It is recommended to give careful consideration to bringing back the people who are at higher risk, also those who wish to continue working from home due to family circumstances. According to the attorney-at-law, there are always those who want to work from home and those who are eager to return to the offices. “There’s a saying “to be in touch” which means that a person knows what’s happening in the organisation, actively communicates with colleagues. During the quarantine, it was done to a lesser degree, and though regular video meetings were held, many employees still feel the need to talk face to face with their co-workers,” says the employment law specialist.
A survey conducted by Baltijos tyrimai during the quarantine has shown that two thirds of employees of 30-49 years old wanted to get back to work in the office already the first month of the quarantine, and a similar number of 50-year-olds maintained that they would want to continue working from home.
Non-compliant employers are risking fines
The key task for employers is to take the maximum steps preventing the risk of the virus spread when employees come back to the offices. First, they should decide on the use of the necessary physical protection measures suitable for each specific situation: glass partitions, medical masks, gloves. It is also important to ensure ventilation and disinfection of the premises, and clearly describe how it should be done. If third parties visit the company, a separate room should be allocated for their reception.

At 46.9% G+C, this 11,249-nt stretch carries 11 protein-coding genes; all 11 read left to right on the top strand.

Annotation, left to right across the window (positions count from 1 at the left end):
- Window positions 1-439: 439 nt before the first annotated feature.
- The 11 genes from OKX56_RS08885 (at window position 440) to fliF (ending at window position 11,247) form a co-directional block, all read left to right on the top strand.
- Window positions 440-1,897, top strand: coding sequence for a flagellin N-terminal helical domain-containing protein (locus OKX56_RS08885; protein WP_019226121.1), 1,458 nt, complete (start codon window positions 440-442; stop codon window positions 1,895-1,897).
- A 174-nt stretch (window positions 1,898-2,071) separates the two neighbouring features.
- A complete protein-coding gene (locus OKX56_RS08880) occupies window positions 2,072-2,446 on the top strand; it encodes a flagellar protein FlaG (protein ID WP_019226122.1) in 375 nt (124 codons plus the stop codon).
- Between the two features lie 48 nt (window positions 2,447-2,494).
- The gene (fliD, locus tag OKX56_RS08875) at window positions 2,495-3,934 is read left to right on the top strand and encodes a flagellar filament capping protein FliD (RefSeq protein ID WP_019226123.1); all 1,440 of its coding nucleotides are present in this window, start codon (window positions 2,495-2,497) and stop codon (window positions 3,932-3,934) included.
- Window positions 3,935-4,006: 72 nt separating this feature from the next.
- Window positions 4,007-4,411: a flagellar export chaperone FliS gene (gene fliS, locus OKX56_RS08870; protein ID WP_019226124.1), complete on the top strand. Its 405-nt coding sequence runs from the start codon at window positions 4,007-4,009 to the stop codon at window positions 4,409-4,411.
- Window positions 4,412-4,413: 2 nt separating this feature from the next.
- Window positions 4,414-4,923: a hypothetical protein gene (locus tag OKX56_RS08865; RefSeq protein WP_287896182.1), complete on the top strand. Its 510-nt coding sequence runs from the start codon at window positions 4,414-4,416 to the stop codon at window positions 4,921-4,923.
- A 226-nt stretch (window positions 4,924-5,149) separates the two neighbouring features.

Based on the recommendations, a distance of 2 metres should be kept between people, but it is not always possible to do so in the offices. “Having weighed all the factors “for” and “against”, employers can make a decision that’s best for them, yet one has to conclude that remote working may remain the optimal solution for many, at least for now,” says Ms Didikė.
Consciousness of each employee plays the crucial role in ensuring safety. An employee who has started feeling unwell should not go to work, and should inform about it his/her employer and co-workers. In order to avoid any disputes and misunderstandings, Ms Didikė recommends employers setting out clear rules and procedures for employee behaviour, and make them known to their employees.
“Responsibility is mutual: the employer is responsible for workplace safety and must ensure safe and healthy working conditions to their employees, whereas the employee is responsible for following the procedures, and calling in sick when he/she is feeling unwell,” the attorney-at-law point out.